July 30, 2007
Democratic Debate: See
No Jihad, Speak No Jihad
The unconventional method of asking questions in the so-called
Democratic presidential debate a week ago produced the same conventional
responses by the presidential hopefuls. We must end “Bush’s” war in Iraq
immediately. President Bush and the Republicans in Congress are to blame
for all of the nation’s problems. And more government is the answer to
Many of the responses to the YouTube-generated questions were filled
with the usual platitudes, pandering and “woulda-coulda-shoulda”
insights. Such as, “We should have had better intelligence information,
and I could have voted against funding the war in Iraq.” Well, we didn’t
have better intelligence information, and neither did the president. And
despite the shortcomings of the intelligence information, Iraq is a
newborn democracy struggling to survive with our help.
Void of any real highlights, the most noticeable lowlights of the
candidates’ YouTube exchange were Hillary Clinton’s reference to her
leadership experience as First Lady, and the glaring absence of any
reference to jihad or Islamic fascism by any of the presidential
With all due respect to Mrs. Clinton for the demands and
responsibilities of the First Lady, experience by osmosis has rarely
produced a great leader. Granted, good leaders can be developed with the
right kind of training and coaching in the right kinds of situations,
but born-great leaders are very rare. I would be very hesitant to fly on
a plane with a pilot who had only read the instructions manual and sat
in the co-pilot’s seat, while never having been the pilot of a plane.
Direct accountability for one’s decisions builds leadership ability and
Maybe Mrs. Clinton did learn by osmosis the art of political
redefinition from her husband, former President Bill Clinton. When Sen.
Clinton was asked how she would define a “liberal” and whether she was a
liberal or not, she did not answer the questions. Instead, she described
herself as a “modern progressive, someone who believes strongly in
individual rights and freedoms.” Let’s test this definition.
Mandated universal health care – where bureaucrats would eventually
choose your doctors (if you can find a doctor) and approve medical
procedures you are entitled to receive – sounds like less individual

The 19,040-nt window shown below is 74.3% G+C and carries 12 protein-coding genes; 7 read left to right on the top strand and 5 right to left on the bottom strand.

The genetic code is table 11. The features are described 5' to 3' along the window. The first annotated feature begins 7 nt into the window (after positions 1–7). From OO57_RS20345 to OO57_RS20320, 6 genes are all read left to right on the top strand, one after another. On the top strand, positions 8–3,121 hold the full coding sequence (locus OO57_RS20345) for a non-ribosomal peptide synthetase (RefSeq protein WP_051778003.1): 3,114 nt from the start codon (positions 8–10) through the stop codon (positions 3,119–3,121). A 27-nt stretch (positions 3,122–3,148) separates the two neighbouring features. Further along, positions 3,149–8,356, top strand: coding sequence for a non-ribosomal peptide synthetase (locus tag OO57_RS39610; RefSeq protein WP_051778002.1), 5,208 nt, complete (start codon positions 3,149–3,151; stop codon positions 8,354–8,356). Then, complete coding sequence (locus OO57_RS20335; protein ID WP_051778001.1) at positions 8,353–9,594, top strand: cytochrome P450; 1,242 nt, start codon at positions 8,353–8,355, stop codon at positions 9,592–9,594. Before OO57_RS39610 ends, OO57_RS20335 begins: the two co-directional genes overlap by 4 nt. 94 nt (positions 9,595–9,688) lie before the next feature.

rights. Taking profits (her words not mine) from successful businesses
to pay for universal health care, and raising taxes on the evil rich to
fund more government programs for the common good, sounds like less
freedom with my money. Obviously, I need help in understanding the
definition of a “modern progressive.”
CNN and the candidates wanted to appeal to an unconventional audience
with questions being submitted by way of YouTube videos. But it was very
troubling that there were no questions or comments by the candidates
about the bigger war against Islamic fascism. It was equally troubling
that there was no mention of the worldwide jihad declared against the
United States and all of western civilization by militant Muslim
extremists. The candidates are either naďve about the desire of militant
Muslims to kill us, or they choose not to bring it up, because it might
distract people’s attention away from their “Bush bashing”. I tend to
believe the latter.
Avoiding any subject that might suggest that President Bush is or was
right about something appears to be a Democratic talking-points mandate.
Bush has admittedly made many misjudgments about the handling of the
war, but if we were not fighting the terrorists in Iraq and Afghanistan,
we would be fighting them here on our soil.
That reality may eventually come to pass, and if it does, I would hope
that even a Democratic president could put politics aside and recognize
the biggest threat to our national security, Islamic fascism. Denial
that the enemy exists is not a winning strategy under any circumstances.
Osmosis and denial are not the signs of real leadership.
© 2007 North Star Writers
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